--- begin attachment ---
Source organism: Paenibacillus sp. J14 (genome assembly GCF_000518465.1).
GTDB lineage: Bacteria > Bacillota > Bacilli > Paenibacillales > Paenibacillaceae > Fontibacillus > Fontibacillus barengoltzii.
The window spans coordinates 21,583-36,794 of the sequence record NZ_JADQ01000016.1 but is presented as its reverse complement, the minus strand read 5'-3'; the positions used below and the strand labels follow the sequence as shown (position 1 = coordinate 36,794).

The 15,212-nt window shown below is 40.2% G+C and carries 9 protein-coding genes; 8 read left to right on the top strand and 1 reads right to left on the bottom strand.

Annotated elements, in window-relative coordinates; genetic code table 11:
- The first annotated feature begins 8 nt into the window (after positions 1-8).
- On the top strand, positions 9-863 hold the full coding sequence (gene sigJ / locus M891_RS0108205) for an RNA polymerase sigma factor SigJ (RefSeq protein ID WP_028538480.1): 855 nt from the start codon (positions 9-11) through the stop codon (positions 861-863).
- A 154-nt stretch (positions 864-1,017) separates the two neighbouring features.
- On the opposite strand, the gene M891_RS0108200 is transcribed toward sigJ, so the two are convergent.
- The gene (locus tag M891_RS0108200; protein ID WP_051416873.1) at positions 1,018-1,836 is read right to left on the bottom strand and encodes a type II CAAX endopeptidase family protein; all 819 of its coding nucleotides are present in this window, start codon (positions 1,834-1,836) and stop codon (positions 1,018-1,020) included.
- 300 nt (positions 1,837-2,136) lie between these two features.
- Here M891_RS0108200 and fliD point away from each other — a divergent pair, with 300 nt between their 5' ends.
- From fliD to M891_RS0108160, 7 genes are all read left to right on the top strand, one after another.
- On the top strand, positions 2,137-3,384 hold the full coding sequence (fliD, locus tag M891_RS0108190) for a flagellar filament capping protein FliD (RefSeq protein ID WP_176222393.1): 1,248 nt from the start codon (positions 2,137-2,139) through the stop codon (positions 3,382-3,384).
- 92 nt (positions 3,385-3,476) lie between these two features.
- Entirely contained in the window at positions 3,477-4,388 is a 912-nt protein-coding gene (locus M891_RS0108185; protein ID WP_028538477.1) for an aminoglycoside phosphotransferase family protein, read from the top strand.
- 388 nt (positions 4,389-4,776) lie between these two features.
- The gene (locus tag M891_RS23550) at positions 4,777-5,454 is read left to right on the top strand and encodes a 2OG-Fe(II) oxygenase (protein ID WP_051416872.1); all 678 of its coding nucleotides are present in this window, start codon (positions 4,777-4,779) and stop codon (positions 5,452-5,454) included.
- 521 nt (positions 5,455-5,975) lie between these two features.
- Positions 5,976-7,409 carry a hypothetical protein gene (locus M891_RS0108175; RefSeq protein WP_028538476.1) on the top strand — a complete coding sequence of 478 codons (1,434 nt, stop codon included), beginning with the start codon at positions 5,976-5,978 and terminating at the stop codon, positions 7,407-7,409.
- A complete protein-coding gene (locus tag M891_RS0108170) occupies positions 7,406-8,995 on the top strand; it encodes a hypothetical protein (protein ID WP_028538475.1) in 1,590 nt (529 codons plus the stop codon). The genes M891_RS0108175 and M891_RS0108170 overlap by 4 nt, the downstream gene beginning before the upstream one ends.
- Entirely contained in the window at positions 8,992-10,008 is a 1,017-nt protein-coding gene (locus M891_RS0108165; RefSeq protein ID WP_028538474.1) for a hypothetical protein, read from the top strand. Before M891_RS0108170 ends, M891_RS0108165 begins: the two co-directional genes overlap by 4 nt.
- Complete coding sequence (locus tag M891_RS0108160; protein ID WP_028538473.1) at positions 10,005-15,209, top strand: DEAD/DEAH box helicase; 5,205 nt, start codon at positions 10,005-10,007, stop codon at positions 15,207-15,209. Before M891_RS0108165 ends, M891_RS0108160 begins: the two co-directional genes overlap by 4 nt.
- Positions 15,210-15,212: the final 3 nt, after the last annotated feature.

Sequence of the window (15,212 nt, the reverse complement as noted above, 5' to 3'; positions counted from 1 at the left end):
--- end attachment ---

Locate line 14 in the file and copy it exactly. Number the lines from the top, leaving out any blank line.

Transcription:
- On the top strand, positions 2,137-3,384 hold the full coding sequence (fliD, locus tag M891_RS0108190) for a flagellar filament capping protein FliD (RefSeq protein ID WP_176222393.1): 1,248 nt from the start codon (positions 2,137-2,139) through the stop codon (positions 3,382-3,384).